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Thursday, February 29, 2024
Feb. 29, 2024

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Are you still finding stink bugs this winter?

Insect ecologist explains why they’re in Washington

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The brown marmorated stink bug is one pest that Washington residents can’t seem to shake from their homes this winter.

As of December, the pest has been detected inhabiting forests, people’s homes and devouring crops across 30 counties statewide, according to Washington State University.

Some people might be asking where stink bugs originally came from and how they managed to end up in the Evergreen State. To uncover more about the story behind stink bugs, The News Tribune spoke with insect ecologist Patrick Tobin, an associate professor at the University of Washington who studies invasive species.

State

It’s been over 20 years since the stink bug traveled from Asian territories and arrived in the United States near Allentown, Pa., where it was first detected in the country in 1998. Tobin and other insect researchers believe the bugs came overseas as stowaways on commodity-trading ships.

Since then, the bug caught a ride across the country and arrived in Washington in 2010. Compared to other invasive species, that is a quick travel time, Tobin said.

“We ship our commodities across the country all the time,” Tobin said. “We ship our apples everywhere … they (stink bugs) lay these really small eggs, and they may not always be picked up, and they get transported with these commodities.”

By the time the bug was detected, it had spread so fast that the USDA had difficulty implementing a plan to limit its movements, Tobin said. He added that entomologists and researchers shifted their focus to bio-control and designing pesticides to protect crops instead of trying to stop the insect from spreading.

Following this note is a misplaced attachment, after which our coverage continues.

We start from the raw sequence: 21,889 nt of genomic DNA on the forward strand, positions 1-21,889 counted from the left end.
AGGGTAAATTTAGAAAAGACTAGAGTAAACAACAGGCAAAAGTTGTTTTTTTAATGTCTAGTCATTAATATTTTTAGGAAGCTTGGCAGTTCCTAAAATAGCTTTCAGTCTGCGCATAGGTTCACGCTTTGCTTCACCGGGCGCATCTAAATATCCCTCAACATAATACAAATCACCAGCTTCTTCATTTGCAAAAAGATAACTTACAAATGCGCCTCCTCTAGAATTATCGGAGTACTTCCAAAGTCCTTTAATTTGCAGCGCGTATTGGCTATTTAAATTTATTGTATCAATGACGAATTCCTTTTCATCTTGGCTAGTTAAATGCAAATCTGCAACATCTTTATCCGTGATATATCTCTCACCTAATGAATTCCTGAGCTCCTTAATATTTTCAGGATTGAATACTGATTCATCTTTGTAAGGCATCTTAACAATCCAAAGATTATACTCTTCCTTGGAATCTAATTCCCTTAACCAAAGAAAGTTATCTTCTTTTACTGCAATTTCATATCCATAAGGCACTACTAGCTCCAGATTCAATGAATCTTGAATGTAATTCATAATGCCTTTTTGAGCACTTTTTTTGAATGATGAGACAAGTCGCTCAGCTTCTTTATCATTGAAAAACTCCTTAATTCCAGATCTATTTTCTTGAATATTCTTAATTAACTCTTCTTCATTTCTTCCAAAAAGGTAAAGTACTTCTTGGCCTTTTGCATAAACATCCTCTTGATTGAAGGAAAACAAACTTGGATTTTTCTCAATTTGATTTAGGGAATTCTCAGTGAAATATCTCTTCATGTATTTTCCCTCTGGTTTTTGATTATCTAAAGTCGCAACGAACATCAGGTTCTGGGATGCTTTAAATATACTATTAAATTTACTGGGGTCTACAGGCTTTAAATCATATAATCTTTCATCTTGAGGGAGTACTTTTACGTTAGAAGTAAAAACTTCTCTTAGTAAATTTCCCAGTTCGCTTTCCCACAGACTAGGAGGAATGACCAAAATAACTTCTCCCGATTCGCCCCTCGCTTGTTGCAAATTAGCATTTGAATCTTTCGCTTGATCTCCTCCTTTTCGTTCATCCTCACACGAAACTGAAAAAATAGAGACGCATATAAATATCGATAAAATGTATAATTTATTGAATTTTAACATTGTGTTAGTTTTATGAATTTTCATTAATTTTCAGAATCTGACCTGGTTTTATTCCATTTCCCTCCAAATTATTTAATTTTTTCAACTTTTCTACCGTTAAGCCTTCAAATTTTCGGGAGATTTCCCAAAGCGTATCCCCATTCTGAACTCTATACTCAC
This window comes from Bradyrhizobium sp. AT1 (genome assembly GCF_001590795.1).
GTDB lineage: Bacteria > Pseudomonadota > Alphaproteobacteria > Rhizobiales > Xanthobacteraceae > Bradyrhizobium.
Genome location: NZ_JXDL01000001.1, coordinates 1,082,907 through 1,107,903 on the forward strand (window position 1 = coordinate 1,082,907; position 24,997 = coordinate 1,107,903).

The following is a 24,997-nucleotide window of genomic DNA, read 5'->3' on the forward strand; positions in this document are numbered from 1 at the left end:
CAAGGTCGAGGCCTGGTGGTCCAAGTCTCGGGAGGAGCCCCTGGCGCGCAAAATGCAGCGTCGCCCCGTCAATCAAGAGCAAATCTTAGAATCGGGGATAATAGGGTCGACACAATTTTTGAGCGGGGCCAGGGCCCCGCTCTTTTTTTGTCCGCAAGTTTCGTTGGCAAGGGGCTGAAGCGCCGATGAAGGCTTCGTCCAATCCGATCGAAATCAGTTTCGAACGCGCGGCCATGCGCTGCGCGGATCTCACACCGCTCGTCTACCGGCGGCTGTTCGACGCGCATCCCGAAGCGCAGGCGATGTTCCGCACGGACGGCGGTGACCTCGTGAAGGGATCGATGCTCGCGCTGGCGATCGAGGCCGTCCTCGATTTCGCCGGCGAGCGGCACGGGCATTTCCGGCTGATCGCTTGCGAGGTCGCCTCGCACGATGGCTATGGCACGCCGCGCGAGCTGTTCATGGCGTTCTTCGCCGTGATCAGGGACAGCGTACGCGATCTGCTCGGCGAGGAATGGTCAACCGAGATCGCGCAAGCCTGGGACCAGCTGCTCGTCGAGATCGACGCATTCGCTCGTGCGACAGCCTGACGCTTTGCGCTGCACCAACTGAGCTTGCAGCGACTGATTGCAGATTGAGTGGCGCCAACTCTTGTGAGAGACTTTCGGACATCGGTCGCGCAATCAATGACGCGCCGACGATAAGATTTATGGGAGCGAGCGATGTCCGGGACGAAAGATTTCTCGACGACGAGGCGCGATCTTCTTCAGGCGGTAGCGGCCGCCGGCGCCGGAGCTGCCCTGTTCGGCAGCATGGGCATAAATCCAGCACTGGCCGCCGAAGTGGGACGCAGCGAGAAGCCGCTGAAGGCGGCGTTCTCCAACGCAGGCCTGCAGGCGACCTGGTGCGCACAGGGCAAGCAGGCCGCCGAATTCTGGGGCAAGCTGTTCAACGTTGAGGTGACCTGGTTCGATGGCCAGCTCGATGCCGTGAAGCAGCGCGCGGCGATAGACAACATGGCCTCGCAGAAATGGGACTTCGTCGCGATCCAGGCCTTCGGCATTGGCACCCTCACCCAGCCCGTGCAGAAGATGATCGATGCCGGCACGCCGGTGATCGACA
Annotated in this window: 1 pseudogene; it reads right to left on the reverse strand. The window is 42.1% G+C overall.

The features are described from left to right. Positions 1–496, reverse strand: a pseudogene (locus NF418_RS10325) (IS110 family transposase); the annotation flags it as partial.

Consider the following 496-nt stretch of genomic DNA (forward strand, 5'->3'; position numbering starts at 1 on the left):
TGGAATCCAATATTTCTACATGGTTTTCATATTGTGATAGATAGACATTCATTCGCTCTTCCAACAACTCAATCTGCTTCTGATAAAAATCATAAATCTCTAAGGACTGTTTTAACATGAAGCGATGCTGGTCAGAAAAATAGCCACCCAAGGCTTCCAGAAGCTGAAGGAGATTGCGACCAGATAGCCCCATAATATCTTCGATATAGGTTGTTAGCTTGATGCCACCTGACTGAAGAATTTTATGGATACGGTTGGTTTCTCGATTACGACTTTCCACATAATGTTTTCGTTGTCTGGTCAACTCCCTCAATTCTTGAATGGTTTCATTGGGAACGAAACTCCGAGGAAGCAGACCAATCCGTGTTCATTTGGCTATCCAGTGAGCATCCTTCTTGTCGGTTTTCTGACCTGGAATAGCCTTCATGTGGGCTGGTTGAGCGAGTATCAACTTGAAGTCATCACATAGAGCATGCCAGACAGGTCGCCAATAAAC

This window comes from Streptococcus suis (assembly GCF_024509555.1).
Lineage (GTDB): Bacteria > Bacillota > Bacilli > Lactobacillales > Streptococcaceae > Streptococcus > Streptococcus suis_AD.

The bug was able to establish a home for itself in the United States because the country’s climate is similar to that of in parts of Asia.

“When they make it, a lot of things lined up where they’ve been introduced at the right time,” Tobin said. “They’ve been introduced to the right climate, the food plants are available as an herbivore.”

He added that the first stink bugs in the U.S. had the genetic capacity to adapt to the nation’s climate. After that, it could begin to spread.

In homes

As it establishes itself in new territories, the stink bug might spend colder seasons inside buildings because the bug is attracted to warmth, and many crops are dormant during the winter, which reduces the bug’s capacity to feed. For that reason, stink bugs enter a phase similar to hibernation during the winter months.

Many insects spend the winter as an egg or cocoon, Tobin said, but stink bugs enter the season as adults. They feed during the spring and summer. So by the time fall and winter roll around, stink bugs looks for a place to lie low and conserve energy. Tobin added that the bug spends more energy trying to keep its body warm when it’s cold, so it looks for a place to stay warm.

If you are finding multiple stink bugs in your house, it could be because the insect releases a pheromone that attracts other stink bugs, Tobin said. When the insect finds a good spot to stay, the pheromone serves as a calling signal to other bugs.

If you see a stink bug in your home, there’s no reason to fear for your safety. The pests don’t bite and aren’t venomous, Tobin said. Residents should be able to pick them up and remove them without worry.

If you want to get rid of them for good, Tobin said, you can put them in a jar or bag and leave it in the freezer for a few days. The News Tribune has reported on other methods for catching and releasing stink bugs or creating your own traps for catching them.

Stink bug pose a larger threat to specialty-crop producers. They’re especially attracted to apples, pears, grapes, peaches, tomatoes and many ornamental crops, according to website Stop BMSB. In the United States, they pose a threat to $20 billion worth of specialty crops, according to the U.S. Department of Agriculture.

“I remember in the early days, researchers used to joke that they haven’t found anything yet it won’t eat,” Tobin said. “But I’m sure there are plants that it won’t eat, but the list is quite, quite long.”

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